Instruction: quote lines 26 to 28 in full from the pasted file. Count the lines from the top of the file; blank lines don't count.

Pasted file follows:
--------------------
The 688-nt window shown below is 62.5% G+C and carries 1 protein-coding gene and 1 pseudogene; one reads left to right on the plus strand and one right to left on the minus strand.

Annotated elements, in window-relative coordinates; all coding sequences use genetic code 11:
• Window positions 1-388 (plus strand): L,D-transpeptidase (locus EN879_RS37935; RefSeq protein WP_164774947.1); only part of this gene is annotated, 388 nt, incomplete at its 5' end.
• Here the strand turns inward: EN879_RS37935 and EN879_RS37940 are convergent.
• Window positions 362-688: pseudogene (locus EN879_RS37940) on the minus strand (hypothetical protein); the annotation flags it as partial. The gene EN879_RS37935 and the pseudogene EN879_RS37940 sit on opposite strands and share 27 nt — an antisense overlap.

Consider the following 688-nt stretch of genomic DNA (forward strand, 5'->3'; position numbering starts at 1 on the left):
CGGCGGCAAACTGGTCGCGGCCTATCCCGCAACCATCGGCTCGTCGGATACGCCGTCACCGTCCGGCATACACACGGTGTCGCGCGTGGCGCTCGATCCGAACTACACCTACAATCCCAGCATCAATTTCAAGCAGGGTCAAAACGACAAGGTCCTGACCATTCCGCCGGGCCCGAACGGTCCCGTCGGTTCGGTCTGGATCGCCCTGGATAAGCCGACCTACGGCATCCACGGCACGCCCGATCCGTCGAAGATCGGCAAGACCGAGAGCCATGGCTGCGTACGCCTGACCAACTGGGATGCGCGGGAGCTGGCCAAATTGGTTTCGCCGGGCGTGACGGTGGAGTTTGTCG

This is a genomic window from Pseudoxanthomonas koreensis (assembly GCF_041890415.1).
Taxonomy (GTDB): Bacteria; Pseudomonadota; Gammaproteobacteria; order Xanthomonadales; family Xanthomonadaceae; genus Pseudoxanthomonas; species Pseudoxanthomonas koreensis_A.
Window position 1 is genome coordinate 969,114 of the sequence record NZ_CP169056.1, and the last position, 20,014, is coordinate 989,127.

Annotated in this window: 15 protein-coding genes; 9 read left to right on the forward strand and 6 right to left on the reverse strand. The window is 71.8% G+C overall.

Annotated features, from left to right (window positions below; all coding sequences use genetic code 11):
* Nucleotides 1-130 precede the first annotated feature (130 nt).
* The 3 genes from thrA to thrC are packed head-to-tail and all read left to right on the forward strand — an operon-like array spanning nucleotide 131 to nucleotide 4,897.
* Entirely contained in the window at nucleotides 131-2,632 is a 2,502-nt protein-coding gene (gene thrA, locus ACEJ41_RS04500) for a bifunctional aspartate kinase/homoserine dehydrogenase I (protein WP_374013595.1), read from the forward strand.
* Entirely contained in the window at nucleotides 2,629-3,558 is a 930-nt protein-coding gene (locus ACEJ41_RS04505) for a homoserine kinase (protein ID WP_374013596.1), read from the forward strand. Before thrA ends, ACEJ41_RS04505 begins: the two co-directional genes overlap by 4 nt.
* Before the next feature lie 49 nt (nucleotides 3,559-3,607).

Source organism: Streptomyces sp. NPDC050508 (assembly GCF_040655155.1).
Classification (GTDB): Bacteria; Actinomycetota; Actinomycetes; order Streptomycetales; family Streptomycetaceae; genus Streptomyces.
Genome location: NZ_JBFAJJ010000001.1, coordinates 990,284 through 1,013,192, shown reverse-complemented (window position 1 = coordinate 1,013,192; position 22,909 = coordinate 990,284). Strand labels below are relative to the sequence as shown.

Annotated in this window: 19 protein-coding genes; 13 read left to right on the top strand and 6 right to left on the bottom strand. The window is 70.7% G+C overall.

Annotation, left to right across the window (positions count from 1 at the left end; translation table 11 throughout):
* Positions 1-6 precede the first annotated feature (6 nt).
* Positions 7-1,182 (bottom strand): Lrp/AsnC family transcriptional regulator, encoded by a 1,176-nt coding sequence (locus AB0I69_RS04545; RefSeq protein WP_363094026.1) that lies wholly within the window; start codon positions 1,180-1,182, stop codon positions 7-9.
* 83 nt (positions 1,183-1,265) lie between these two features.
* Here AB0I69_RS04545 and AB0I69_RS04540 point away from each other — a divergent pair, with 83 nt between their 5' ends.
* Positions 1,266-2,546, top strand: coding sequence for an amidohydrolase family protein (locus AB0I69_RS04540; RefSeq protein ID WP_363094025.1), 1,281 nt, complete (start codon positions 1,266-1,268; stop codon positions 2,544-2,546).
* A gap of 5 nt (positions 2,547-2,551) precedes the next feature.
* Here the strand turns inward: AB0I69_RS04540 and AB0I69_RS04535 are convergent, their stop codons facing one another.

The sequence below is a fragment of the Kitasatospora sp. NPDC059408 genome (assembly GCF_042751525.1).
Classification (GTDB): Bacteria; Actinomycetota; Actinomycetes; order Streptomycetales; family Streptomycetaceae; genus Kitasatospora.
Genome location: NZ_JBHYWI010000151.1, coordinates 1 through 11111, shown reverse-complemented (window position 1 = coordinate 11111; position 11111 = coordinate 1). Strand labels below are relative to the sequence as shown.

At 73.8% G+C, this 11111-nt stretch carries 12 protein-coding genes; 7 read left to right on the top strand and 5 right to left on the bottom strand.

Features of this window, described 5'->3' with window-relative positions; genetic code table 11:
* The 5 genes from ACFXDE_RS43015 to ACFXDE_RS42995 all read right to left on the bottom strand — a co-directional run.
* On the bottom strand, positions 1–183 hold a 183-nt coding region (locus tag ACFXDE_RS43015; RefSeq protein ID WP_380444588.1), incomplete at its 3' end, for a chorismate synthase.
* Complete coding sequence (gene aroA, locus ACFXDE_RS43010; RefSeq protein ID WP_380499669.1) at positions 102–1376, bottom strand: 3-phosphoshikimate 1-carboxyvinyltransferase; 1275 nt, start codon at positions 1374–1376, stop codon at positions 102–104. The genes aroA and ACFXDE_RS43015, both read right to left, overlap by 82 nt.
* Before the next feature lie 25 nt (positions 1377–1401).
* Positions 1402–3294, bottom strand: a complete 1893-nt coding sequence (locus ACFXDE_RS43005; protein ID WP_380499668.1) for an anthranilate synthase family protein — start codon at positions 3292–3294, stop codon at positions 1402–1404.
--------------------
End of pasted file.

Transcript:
* Here AB0I69_RS04545 and AB0I69_RS04540 point away from each other — a divergent pair, with 83 nt between their 5' ends.
* Positions 1,266-2,546, top strand: coding sequence for an amidohydrolase family protein (locus AB0I69_RS04540; RefSeq protein ID WP_363094025.1), 1,281 nt, complete (start codon positions 1,266-1,268; stop codon positions 2,544-2,546).
* A gap of 5 nt (positions 2,547-2,551) precedes the next feature.